How Aussie Denim Brand Ksubi Became The Messy Poster Child For The Indie Sleaze Era
PEDESTRIAN.TV has partnered with Ksubi to take a look back before we look forward.

Remember your primary school best friend’s older sister, who you thought was the coolest person in the world? She probably dyed her own hair with Manic Panic, downloaded Bloc Party‘s debut album off Limewire for you, and she likely lived in a pair of ultra-skinny, ripped Ksubi jeans.

Ksubi is Australia’s distressed denim pride and joy. Launching back in 1999 on the Northern Beaches by a couple of mates who felt Aussie fashion wasn’t entirely cutting it, the brand has grown into a globally recognised powerhouse repped by the likes of Kendall Jenner, Travis Scott, Madonna, Kate Moss and more.

On top of that, its iconic box logo is pretty dang recognisable, and they’ve opened stores in New York, LA and London, and have been stocked in luxe retailers like Saks 5th Avenue, Ssense and Kith.

But how the heck did it get there? Here’s a little dive into Ksubi’s (at times, chaotic) history.

The Indie Sleaze Beginnings

If you’re chronically online, you’ve probably heard the phrase ‘indie sleaze’ thrown around recently. One of the brands that genuinely defined the aesthetic back in the 00s was Ksubi. Ksubi was the go-to brand — adored by rockstars, models and young folks who frothed Justice — for distressed denim jeans and oversized denim jackets that were perfect to wear to gigs and parties.

The image below is from their show at Australian Fashion Week in 2001, where the brand famously let rats loose down the runway as part of their launch, making headlines amongst fashion press worldwide. Between the distressed denim, quirky knitted beanie, mismatched outfits and the chaotic sexual energy each person in this image radiates, there’s nothing quite more indie sleaze than this whole set-up.

How Aussie Denim Brand Ksubi Became The Messy Poster Child For The Indie Sleaze Era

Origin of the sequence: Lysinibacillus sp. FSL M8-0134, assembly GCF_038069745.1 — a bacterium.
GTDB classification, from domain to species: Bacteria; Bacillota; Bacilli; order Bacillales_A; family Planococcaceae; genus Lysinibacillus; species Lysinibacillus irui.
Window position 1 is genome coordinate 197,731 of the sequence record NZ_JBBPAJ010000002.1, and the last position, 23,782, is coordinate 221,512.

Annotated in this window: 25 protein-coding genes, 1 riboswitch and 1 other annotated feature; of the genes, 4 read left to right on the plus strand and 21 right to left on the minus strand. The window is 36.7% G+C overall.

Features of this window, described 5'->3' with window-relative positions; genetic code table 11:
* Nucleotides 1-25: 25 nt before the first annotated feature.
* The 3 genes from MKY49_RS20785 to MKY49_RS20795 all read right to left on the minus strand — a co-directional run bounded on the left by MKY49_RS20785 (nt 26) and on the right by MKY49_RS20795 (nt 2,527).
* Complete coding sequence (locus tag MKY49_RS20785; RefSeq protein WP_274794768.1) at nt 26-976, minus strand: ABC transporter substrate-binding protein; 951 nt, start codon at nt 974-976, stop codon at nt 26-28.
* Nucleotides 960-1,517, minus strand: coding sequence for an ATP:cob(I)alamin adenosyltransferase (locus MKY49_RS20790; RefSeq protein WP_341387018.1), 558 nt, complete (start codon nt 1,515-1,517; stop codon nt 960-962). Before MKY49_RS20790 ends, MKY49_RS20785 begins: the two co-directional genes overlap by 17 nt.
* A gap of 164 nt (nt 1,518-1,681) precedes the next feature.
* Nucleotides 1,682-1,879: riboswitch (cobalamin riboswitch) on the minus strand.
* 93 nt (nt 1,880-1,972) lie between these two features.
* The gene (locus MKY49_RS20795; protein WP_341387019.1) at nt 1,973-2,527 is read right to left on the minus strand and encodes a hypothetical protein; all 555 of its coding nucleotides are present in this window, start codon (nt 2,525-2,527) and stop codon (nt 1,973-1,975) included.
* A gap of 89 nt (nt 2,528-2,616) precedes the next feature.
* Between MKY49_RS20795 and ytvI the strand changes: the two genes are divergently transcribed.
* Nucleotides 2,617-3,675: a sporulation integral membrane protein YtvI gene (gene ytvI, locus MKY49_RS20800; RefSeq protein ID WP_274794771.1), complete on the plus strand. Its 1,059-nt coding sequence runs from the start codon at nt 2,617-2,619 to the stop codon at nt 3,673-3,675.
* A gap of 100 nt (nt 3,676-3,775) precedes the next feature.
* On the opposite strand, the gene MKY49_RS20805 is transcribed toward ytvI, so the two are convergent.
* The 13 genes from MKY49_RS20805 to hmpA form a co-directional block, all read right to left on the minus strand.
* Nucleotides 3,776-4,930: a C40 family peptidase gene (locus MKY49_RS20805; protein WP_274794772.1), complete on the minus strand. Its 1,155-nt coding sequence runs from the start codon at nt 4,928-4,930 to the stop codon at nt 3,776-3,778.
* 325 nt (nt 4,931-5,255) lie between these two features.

While Ksubi’s runway antics sent shockwaves through the biz, the founders’ fresh and fun approach to fashion won people over. Given none of them had a background in fashion, most of their initial designs were created at home using angle grinders and washed with rocks in the founders’ washing machines to create distressed denim.

They ended up gaining a reputation as one of the hottest Aussie brands, with A-listers like Sienna Miller and Kate Moss rocking the jeans at Glastonbury, collabs with renowned fashion icons like Jeremy Scott and their sexy (and at times controversial) ad campaigns.

We interviewed the founders way back in 2004. This video screams indie sleaze — from the Cut Copy song used to the guy walking the runway at 7.20 who literally looks like Nikolai Fraiture from The Strokes. The warehouse the office is in could be mistaken for a setting on Girls, and even Dan Single’s laid-back persona is distinctly, I hate to say it, millennial in the best way possible. If you take an even closer look, you’ll spot one employee Pip (Pip Edwards), who went on to launch the Aussie sportswear juggernaut PE Nation.

The Hip-Hop Era

As hipster aesthetics began to pitter out, Ksubi’s brand evolved into the streetwear space and became adored by the hip-hop community. A$AP Rocky mentioned that the brand was one of his favourites in the mid-2010s, and Travis Scott was one of the first people to visit the LA store (where he scored three pairs of jeans on the spot). I haven’t done the exact math, but apparently, the brand has been named dropped in over 700 songs by artists like Playboi Carti, A$AP Ferg, Skepta, AJ Tracey, and Earl Sweatshirt.

The lover affair continued with collabs between the brand and The Internet and Travis Scott (who they also dressed for his Coachella performance) in 2017.

“We do feel Ksubi has always maintained a certain street presence, which lends itself to contemporary rap style, but we have also had amazing support from the likes of Travis, A$AP Rocky, and The Weeknd. No doubt, rap is the most influential music in pop culture and fashion. Travis, along with a handful of others, is leading that influence, so we wanted to have ‘a moment’ with his fans and ours where we brought DNA from the two together,” said Craig King, the CEO of Ksubi, to Billboard, explaining the brand’s association with hip hop.

the internet

If you begged your mum for a pair from General Pants back in early high school to no avail, Ksubi’s upcoming 23 line (dropping on Sept 6) celebrates the distressed denim we all initially fell in love with. The brand has teamed up with up-and-coming musicians like dameeeela, Agung Mango and more, who genuinely encapsulate the forward-thinking, boundary-pushing and, most all of all, the creative ethos of the brand. It’s pretty clear Ksubi has always had a knack for uplifting and propelling subcultures — which gives the history behind the denim just that bit of intrigue.

Image: Supplied